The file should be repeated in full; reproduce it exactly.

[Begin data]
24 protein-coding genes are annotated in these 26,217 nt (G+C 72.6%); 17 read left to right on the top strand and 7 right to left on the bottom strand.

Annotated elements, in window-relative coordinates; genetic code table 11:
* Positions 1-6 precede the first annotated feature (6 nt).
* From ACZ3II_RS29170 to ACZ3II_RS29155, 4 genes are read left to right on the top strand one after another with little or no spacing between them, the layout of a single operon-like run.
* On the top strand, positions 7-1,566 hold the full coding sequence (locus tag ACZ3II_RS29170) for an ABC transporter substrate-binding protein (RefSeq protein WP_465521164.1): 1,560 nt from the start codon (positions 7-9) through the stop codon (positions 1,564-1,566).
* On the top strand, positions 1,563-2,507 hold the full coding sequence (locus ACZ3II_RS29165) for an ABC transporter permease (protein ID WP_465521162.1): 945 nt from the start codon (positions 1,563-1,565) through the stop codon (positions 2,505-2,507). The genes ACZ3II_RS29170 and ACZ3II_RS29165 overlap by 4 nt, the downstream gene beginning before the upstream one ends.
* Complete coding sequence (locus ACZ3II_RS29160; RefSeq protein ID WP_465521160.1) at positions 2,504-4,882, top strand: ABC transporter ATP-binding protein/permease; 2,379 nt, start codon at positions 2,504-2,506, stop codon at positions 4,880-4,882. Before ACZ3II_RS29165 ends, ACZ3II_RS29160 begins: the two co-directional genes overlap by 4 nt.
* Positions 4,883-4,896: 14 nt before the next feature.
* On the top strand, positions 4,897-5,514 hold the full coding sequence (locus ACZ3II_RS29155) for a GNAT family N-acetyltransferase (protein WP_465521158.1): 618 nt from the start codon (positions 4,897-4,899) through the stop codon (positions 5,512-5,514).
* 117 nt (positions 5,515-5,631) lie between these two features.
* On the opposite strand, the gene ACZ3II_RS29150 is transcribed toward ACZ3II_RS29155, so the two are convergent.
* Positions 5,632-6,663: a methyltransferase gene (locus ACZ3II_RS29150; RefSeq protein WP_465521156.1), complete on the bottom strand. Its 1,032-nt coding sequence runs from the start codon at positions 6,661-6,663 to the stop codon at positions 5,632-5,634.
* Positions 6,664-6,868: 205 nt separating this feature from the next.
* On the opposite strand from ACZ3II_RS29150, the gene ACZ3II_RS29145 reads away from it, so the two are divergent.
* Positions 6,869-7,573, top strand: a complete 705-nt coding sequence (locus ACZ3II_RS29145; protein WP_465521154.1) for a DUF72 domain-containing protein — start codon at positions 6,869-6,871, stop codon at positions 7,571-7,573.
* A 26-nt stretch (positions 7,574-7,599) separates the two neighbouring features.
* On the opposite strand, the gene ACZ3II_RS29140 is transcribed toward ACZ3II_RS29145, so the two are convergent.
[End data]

24 protein-coding genes are annotated in these 26,217 nt (G+C 72.6%); 17 read left to right on the top strand and 7 right to left on the bottom strand.

Annotated elements, in window-relative coordinates; genetic code table 11:
* Positions 1-6 precede the first annotated feature (6 nt).
* From ACZ3II_RS29170 to ACZ3II_RS29155, 4 genes are read left to right on the top strand one after another with little or no spacing between them, the layout of a single operon-like run.
* On the top strand, positions 7-1,566 hold the full coding sequence (locus tag ACZ3II_RS29170) for an ABC transporter substrate-binding protein (RefSeq protein WP_465521164.1): 1,560 nt from the start codon (positions 7-9) through the stop codon (positions 1,564-1,566).
* On the top strand, positions 1,563-2,507 hold the full coding sequence (locus ACZ3II_RS29165) for an ABC transporter permease (protein ID WP_465521162.1): 945 nt from the start codon (positions 1,563-1,565) through the stop codon (positions 2,505-2,507). The genes ACZ3II_RS29170 and ACZ3II_RS29165 overlap by 4 nt, the downstream gene beginning before the upstream one ends.
* Complete coding sequence (locus ACZ3II_RS29160; RefSeq protein ID WP_465521160.1) at positions 2,504-4,882, top strand: ABC transporter ATP-binding protein/permease; 2,379 nt, start codon at positions 2,504-2,506, stop codon at positions 4,880-4,882. Before ACZ3II_RS29165 ends, ACZ3II_RS29160 begins: the two co-directional genes overlap by 4 nt.
* Positions 4,883-4,896: 14 nt before the next feature.
* On the top strand, positions 4,897-5,514 hold the full coding sequence (locus ACZ3II_RS29155) for a GNAT family N-acetyltransferase (protein WP_465521158.1): 618 nt from the start codon (positions 4,897-4,899) through the stop codon (positions 5,512-5,514).
* 117 nt (positions 5,515-5,631) lie between these two features.
* On the opposite strand, the gene ACZ3II_RS29150 is transcribed toward ACZ3II_RS29155, so the two are convergent.
* Positions 5,632-6,663: a methyltransferase gene (locus ACZ3II_RS29150; RefSeq protein WP_465521156.1), complete on the bottom strand. Its 1,032-nt coding sequence runs from the start codon at positions 6,661-6,663 to the stop codon at positions 5,632-5,634.
* Positions 6,664-6,868: 205 nt separating this feature from the next.
* On the opposite strand from ACZ3II_RS29150, the gene ACZ3II_RS29145 reads away from it, so the two are divergent.
* Positions 6,869-7,573, top strand: a complete 705-nt coding sequence (locus ACZ3II_RS29145; protein WP_465521154.1) for a DUF72 domain-containing protein — start codon at positions 6,869-6,871, stop codon at positions 7,571-7,573.
* A 26-nt stretch (positions 7,574-7,599) separates the two neighbouring features.
* On the opposite strand, the gene ACZ3II_RS29140 is transcribed toward ACZ3II_RS29145, so the two are convergent.